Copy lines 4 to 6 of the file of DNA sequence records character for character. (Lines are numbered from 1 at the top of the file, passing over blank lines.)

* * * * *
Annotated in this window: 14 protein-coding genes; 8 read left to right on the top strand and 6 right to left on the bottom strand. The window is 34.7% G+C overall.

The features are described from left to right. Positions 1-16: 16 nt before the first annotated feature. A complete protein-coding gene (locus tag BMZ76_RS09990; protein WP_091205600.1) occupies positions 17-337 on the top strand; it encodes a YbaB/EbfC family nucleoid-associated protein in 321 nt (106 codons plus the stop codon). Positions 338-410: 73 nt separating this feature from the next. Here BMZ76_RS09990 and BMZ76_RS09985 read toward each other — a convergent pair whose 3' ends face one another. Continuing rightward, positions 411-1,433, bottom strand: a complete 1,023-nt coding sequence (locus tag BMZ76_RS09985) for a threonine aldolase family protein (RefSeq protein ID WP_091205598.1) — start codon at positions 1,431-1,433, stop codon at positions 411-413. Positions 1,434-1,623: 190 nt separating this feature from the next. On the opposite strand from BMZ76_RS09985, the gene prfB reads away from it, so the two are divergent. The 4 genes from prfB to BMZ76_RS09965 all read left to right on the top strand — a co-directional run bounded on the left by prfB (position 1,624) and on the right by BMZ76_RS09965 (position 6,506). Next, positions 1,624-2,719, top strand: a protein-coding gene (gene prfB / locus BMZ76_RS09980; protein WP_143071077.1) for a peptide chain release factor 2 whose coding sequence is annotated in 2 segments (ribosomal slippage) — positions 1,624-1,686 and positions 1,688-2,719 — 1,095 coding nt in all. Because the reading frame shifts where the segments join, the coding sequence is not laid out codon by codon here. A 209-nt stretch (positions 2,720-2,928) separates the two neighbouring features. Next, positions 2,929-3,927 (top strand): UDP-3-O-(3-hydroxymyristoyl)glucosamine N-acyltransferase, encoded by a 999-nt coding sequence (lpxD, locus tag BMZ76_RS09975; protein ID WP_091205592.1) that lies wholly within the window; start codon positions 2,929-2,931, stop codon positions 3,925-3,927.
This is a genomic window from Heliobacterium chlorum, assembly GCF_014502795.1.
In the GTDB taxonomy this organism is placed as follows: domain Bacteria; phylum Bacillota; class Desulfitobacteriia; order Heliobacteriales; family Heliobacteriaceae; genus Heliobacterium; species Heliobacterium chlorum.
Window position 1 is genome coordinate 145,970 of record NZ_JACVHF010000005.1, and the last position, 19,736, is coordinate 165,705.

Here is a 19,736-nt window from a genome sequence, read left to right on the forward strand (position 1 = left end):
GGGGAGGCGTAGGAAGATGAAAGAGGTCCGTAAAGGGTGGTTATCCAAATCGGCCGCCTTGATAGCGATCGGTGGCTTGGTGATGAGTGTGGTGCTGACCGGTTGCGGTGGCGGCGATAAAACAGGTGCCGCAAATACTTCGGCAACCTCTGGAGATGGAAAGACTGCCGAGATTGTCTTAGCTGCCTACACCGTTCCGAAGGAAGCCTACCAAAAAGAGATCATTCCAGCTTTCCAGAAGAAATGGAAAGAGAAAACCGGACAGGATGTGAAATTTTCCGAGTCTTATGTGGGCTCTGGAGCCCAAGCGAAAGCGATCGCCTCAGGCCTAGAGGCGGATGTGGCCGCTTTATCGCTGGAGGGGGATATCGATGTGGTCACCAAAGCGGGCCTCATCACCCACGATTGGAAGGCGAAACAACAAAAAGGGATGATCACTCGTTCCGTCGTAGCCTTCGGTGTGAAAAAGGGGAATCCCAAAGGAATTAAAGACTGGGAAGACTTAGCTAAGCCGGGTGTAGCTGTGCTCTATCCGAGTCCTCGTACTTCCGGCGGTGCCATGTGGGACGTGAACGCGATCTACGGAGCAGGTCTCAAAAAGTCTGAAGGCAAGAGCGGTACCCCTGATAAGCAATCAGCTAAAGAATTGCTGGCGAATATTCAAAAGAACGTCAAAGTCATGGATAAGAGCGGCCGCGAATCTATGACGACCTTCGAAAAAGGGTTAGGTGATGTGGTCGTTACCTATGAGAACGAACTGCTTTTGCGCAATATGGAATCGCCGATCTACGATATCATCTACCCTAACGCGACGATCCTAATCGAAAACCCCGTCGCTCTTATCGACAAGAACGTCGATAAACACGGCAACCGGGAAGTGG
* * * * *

In the GTDB taxonomy this organism is placed as follows: domain Bacteria; phylum Bacillota; class Desulfitobacteriia; order Heliobacteriales; family Heliobacteriaceae; genus Heliobacterium; species Heliobacterium chlorum.
Window position 1 is genome coordinate 145,970 of record NZ_JACVHF010000005.1, and the last position, 19,736, is coordinate 165,705.

Here is a 19,736-nt window from a genome sequence, read left to right on the forward strand (position 1 = left end):